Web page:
The protozoan parasite Toxoplasma gondii is a ubiquitous human pathogen which has emerged as a leading opportunistic infection associated with AIDS. Clinical management of toxoplasmosis has traditionally relied on antifolates, but complications associated with the chronic therapy needed for immunodeficient patients have left us with no adequate treatment for this devastating disease. This proposal seeks to employ newly developed genetic and pharmacological tools to investigate drug sensitivity and resistance in Toxoplasma, focusing particularly on folate metabolism and the parasite's bifunctional dihydrofolate reductase-thymidylate synthase enzyme (DHFR-TS). Goals of this research include the development of improved treatment strategies for acute toxoplasmosis. Sequences and probes derived from the T. gondii DHFR-TS gene have been employed to examine the predicted structure of the enzyme in wild-type parasites, and to develop functional vectors for transient and stable molecular transformation of the parasite. Clinical cases of antifolate- resistant toxoplasmosis and similar mutants isolated in the lab will be screened for differences in sensitivity to combined pyrimethamine/sulfonamide treatment (in addition to sensitivity to pyrimethamine or sulfa alone), and examined for possible DHFR-TS mutations or altered gene expression. Mechanisms of DHFR-independent resistance will be identified by genetic means. DHFR-TS enzyme function will be assessed in transgenic parasites bearing mutations derived from four sources: naturally occurring allelic variation, mutations identified from drug- resistant laboratory strains and clinical isolates, modeling studies on the T. gondii enzyme, and point mutations thought to be associated with antifolate resistance in field isolates of the related parasite Plasmodium falciparum (malaria). Findings from this research will be combined with structure/function studies on the recombinant DHFR-TS enzyme, to assist in the design of novel antifolates with improved activity against the parasite. Because of the tremendous power of genetic techniques for the identification and analysis of drug targets, available transformation schemes will be modified to permit: (1) Targeted gene disruption and replacement, used in this context to examine mutations at the DHFR-TS locus; (2) Insertional mutagenesis and marker rescue, used to clone potential targets for therapeutic intervention and negative selectable markers for gene replacement studies; (3) Molecular cloning by complementation, focusing on DHFR-independent antifolate resistance genes which appear to be particularly important for pyrimethamine resistance in Toxoplasma; and (4) Optimal expression and overexpression of recombinant protein. In addition to their value for the analysis of folate metabolism and drug resistance, these tools should be broadly applicable to other studies on the biology and biochemistry of Toxoplasma.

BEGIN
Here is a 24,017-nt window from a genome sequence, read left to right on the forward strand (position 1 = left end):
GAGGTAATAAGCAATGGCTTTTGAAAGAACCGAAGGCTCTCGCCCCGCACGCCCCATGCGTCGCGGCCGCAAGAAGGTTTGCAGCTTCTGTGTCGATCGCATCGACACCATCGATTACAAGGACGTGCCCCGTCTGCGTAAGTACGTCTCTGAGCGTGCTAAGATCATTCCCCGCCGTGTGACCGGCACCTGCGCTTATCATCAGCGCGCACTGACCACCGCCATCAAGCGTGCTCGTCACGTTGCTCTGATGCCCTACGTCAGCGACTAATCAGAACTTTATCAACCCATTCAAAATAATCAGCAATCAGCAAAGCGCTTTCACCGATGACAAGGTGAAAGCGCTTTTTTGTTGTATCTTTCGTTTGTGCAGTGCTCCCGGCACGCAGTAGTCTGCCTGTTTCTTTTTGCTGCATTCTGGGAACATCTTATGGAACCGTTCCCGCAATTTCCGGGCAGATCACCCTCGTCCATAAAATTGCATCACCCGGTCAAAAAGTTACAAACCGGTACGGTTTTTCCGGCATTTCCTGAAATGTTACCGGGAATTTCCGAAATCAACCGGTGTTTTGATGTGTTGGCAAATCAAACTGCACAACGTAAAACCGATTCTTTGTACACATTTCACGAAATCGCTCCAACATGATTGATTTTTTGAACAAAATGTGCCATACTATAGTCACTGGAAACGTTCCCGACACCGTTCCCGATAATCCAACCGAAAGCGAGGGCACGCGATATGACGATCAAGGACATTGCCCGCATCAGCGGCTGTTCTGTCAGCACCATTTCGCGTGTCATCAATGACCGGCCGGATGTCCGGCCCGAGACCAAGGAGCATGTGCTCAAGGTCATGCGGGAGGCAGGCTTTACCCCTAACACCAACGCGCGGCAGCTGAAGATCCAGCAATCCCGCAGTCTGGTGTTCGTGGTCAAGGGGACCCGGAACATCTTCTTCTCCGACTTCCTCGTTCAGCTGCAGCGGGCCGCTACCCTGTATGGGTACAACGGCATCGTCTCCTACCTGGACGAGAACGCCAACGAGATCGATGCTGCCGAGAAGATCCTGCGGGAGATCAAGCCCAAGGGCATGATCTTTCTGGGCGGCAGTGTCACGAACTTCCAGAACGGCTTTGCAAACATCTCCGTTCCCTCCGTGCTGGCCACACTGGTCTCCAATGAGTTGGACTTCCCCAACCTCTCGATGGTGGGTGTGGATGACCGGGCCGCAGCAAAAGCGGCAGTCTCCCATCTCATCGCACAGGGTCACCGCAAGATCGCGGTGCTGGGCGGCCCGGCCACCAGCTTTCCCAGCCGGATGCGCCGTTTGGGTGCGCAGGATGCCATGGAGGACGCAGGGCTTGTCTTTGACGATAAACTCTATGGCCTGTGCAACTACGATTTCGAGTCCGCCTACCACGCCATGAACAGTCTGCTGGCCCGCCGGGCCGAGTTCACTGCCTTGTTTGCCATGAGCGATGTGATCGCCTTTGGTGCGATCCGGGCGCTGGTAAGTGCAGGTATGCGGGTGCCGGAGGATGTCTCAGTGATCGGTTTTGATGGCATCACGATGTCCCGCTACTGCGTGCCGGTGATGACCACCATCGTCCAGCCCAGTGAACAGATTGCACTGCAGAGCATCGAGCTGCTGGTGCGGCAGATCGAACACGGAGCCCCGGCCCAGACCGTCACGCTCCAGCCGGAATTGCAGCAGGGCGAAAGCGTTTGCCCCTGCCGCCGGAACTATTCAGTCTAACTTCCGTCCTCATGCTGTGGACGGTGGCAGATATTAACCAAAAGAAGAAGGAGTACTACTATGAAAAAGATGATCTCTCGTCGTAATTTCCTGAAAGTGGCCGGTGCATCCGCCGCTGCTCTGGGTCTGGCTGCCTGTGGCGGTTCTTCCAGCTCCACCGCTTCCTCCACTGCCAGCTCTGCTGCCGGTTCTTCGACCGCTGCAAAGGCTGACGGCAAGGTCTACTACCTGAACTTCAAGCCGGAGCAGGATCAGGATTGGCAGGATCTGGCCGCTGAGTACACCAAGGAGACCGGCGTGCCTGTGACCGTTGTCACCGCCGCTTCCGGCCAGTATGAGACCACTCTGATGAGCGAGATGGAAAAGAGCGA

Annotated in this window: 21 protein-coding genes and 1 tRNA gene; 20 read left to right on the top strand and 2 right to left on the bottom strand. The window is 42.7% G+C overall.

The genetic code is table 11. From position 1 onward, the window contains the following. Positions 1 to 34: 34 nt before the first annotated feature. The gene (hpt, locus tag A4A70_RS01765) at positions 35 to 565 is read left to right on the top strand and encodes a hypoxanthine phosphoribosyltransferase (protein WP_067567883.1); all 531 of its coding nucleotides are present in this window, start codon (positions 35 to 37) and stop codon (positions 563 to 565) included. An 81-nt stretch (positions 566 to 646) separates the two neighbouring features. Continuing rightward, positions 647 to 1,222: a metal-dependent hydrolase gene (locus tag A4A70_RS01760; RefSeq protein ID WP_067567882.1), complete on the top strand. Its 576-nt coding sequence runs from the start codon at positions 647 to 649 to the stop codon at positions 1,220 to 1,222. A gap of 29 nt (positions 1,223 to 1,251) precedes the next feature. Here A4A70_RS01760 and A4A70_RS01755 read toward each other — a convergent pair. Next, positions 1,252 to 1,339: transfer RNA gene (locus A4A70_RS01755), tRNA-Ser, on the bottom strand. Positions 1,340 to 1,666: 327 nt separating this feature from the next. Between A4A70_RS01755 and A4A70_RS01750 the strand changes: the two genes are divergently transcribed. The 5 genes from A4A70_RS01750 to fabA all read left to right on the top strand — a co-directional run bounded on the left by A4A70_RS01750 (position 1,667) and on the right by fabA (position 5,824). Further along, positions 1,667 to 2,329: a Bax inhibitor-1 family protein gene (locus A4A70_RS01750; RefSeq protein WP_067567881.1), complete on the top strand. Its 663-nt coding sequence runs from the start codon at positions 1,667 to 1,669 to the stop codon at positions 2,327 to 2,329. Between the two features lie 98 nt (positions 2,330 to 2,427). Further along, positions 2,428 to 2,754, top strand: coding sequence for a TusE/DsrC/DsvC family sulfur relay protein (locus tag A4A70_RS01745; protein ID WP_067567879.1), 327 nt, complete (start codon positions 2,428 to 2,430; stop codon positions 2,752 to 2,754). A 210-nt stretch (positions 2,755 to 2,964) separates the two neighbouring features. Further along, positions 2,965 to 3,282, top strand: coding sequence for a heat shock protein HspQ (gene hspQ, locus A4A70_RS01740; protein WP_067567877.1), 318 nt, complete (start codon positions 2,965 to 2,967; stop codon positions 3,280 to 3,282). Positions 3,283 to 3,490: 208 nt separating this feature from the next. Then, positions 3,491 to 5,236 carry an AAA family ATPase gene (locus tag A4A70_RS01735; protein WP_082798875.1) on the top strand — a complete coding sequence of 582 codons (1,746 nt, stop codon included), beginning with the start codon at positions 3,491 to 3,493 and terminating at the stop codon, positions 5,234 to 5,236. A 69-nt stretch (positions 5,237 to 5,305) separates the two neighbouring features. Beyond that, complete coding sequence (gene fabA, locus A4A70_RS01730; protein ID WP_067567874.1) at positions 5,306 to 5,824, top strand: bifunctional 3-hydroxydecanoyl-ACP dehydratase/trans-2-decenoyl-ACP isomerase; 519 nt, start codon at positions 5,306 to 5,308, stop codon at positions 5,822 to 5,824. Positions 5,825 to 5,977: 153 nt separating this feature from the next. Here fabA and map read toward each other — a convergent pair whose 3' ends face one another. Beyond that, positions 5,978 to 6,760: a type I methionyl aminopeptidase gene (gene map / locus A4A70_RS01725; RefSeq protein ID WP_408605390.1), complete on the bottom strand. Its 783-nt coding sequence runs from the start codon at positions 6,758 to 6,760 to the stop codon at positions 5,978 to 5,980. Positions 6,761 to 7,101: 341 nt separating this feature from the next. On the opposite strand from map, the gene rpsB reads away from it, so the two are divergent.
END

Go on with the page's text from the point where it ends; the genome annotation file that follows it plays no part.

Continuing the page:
National Institute of Health (NIH)
National Institute of Allergy and Infectious Diseases (NIAID)
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AIDS and Related Research Study Section 4 (ARRD)
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University of Pennsylvania
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